When the outdoor temperatures reach the upper 60s Fahrenheit during the day, start hardening off your peppers. This involves bringing the plants outdoors for a set time, and bringing them back inside for the rest of the day.

On day 1, it is ideal to start on a cloudy day to avoid direct sunlight, or place the plants in the shade. Increase outdoors time by 30-60 minutes daily until the plants are accustomed to the outdoors, usually within 2 weeks.

Hardening off pepper plants
Pepper plants hardening off outdoors in part-sun.

Mistake 6: Not Mulching

One of the most commonly overlooked gardening techniques is mulching. Natural mulches, like shredded leaves, straw, and dried grass clippings, provide a host of benefits to peppers.

Benefits of mulching:

  • Weed suppression (little or no weeding)
  • Better water retention and drought resistance
  • Prevents soil splashing, reducing soil-borne disease
  • Slowly adds nutrients to soil as it breaks down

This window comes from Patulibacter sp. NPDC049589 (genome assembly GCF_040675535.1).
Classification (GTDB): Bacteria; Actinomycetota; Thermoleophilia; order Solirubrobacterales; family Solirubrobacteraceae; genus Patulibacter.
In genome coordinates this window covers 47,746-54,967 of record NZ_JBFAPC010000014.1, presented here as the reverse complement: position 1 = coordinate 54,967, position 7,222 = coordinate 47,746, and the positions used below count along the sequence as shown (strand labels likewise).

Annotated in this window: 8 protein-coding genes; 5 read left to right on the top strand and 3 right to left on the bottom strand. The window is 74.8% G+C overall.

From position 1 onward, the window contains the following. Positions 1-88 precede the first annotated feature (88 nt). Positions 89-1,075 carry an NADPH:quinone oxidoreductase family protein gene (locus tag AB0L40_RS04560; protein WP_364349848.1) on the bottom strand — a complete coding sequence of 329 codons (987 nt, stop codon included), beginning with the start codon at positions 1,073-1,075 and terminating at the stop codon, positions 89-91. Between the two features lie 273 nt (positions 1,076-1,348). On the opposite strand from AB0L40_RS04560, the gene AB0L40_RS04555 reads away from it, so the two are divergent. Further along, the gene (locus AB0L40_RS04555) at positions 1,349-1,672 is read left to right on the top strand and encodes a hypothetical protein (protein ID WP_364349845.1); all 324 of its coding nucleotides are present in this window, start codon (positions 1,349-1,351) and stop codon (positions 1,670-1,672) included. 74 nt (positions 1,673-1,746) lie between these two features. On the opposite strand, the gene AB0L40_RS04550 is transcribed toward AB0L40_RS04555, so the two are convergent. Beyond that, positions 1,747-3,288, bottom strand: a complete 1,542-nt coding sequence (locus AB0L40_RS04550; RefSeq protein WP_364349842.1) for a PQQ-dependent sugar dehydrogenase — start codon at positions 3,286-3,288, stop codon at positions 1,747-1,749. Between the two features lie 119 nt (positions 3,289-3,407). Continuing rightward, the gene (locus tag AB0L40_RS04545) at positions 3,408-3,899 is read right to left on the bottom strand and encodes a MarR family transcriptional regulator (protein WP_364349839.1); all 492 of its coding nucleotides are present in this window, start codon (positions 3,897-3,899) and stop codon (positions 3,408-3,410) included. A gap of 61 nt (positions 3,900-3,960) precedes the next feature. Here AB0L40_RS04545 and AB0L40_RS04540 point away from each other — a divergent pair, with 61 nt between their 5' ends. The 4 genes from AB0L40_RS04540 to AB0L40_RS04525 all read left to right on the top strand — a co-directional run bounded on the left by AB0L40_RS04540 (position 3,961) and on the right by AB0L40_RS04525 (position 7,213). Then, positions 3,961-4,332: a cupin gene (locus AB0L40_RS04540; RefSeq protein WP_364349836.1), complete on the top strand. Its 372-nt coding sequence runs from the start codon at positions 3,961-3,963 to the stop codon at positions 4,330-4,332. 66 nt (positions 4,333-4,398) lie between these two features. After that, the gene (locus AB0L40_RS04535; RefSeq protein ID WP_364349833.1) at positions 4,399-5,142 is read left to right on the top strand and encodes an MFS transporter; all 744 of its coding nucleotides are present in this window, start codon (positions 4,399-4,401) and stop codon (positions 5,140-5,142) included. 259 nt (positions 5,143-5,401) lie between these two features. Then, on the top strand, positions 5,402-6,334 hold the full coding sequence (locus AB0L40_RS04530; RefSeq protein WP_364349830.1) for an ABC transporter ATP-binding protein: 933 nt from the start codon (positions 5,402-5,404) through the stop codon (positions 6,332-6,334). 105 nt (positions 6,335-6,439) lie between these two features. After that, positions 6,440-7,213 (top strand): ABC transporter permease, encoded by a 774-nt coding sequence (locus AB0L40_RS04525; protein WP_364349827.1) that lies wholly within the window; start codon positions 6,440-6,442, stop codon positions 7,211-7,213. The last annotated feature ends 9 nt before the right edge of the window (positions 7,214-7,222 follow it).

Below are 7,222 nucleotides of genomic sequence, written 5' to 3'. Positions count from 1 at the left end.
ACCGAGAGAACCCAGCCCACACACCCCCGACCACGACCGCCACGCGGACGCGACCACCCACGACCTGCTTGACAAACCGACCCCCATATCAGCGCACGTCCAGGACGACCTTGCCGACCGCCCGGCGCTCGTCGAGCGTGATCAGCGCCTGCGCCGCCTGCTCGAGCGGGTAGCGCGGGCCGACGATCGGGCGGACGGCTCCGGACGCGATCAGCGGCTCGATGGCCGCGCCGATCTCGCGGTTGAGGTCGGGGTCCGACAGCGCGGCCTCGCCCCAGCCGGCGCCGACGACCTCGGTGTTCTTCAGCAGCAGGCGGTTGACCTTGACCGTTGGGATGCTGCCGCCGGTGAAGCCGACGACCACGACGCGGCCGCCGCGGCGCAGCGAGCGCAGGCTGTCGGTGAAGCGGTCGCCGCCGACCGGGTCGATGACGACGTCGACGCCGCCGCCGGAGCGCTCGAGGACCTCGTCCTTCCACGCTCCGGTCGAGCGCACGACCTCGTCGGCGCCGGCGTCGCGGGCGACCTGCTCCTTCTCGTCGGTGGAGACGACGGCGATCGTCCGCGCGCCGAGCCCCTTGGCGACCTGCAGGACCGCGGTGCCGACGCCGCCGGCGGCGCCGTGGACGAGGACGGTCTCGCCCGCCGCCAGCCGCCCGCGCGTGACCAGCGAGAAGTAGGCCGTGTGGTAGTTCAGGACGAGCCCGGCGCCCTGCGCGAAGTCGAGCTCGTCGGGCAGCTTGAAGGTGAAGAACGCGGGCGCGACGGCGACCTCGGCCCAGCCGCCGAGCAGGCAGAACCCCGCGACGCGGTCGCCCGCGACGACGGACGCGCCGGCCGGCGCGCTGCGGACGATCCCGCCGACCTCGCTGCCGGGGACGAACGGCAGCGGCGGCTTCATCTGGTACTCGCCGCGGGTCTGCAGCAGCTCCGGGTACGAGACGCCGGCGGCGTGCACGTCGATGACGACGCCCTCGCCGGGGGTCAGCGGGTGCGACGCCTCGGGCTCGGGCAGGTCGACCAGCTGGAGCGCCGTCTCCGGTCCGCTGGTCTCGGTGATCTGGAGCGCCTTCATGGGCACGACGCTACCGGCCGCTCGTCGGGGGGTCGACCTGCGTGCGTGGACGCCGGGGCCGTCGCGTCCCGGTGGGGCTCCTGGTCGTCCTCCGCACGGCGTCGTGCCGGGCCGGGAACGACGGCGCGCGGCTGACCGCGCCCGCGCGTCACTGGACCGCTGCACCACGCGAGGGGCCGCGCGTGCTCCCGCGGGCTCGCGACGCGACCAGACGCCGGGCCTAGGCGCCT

• Prevents soil erosion
Young Peppers with Straw mulch 2
Straw mulching around pepper plants.

Add a thick layer of mulch, around 3″ or deeper, to completely suppress weeds and protect the soil. While there are a few drawbacks, such as providing a cover for certain pests, I believe the benefits outweigh them.

Tip: My favorite form of mulch is leaf mulch, as it is free, easy to find, and comes in an endless supply if you have deciduous trees.

Mistake 7: Harvesting Too Late

When it comes time to pick your peppers, it is always best to harvest right away. When you leave peppers on the plant, they are vulnerable to pests and disease, and usually begin to soften as they age.

Jalapeno plant with ripening fruits
Harvest peppers as soon as they reach your desired ripeness, and no later.

Instead, pick your peppers as soon as they are ready, or when they change color. This will allow the plant to redirect energy towards more fruit production, and your peppers will have the optimal flavor.

Note: If you grow hot peppers, it is generally best to harvest just when the peppers ripen for the highest heat level. Capsaicin production declines after ripening.

More pepper growing mistakes (video):

I hope this article helps you avoid some of the biggest pepper growing mistakes. Remember, every season is different, so spending time in the garden and watching your plants is the best way to keep them happy and healthy.

Calvin Thumbnail


One of the original Pepper Geeks! When Calvin isn’t gardening or learning more about peppers and botany, he might be traveling new places or playing some music.